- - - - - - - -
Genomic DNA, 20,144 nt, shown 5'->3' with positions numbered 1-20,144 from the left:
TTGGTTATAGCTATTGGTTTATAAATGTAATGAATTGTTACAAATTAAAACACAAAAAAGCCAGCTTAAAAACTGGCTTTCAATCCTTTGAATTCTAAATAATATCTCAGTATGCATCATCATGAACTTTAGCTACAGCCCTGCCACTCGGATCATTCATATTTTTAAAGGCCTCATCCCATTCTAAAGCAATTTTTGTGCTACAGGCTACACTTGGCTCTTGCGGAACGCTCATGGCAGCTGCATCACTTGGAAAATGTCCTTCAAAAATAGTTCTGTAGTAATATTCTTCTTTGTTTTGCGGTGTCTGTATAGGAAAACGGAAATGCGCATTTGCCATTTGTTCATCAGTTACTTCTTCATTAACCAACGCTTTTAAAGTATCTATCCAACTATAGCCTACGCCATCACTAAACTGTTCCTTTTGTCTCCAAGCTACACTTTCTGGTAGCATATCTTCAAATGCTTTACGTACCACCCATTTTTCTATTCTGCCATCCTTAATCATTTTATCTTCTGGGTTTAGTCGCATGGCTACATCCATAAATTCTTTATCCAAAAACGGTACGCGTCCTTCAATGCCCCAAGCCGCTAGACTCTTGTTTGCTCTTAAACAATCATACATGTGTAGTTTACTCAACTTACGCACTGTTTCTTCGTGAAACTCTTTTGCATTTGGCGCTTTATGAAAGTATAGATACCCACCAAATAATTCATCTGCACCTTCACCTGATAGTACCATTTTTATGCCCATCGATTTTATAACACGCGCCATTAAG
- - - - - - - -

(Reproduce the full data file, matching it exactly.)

Genomic DNA, 20,144 nt, shown 5'->3' with positions numbered 1-20,144 from the left:
TTGGTTATAGCTATTGGTTTATAAATGTAATGAATTGTTACAAATTAAAACACAAAAAAGCCAGCTTAAAAACTGGCTTTCAATCCTTTGAATTCTAAATAATATCTCAGTATGCATCATCATGAACTTTAGCTACAGCCCTGCCACTCGGATCATTCATATTTTTAAAGGCCTCATCCCATTCTAAAGCAATTTTTGTGCTACAGGCTACACTTGGCTCTTGCGGAACGCTCATGGCAGCTGCATCACTTGGAAAATGTCCTTCAAAAATAGTTCTGTAGTAATATTCTTCTTTGTTTTGCGGTGTCTGTATAGGAAAACGGAAATGCGCATTTGCCATTTGTTCATCAGTTACTTCTTCATTAACCAACGCTTTTAAAGTATCTATCCAACTATAGCCTACGCCATCACTAAACTGTTCCTTTTGTCTCCAAGCTACACTTTCTGGTAGCATATCTTCAAATGCTTTACGTACCACCCATTTTTCTATTCTGCCATCCTTAATCATTTTATCTTCTGGGTTTAGTCGCATGGCTACATCCATAAATTCTTTATCCAAAAACGGTACGCGTCCTTCAATGCCCCAAGCCGCTAGACTCTTGTTTGCTCTTAAACAATCATACATGTGTAGTTTACTCAACTTACGCACTGTTTCTTCGTGAAACTCTTTTGCATTTGGCGCTTTATGAAAGTATAGATACCCACCAAATAATTCATCTGCACCTTCACCTGATAGTACCATTTTTATGCCCATCGATTTTATAACACGCGCCATTAAG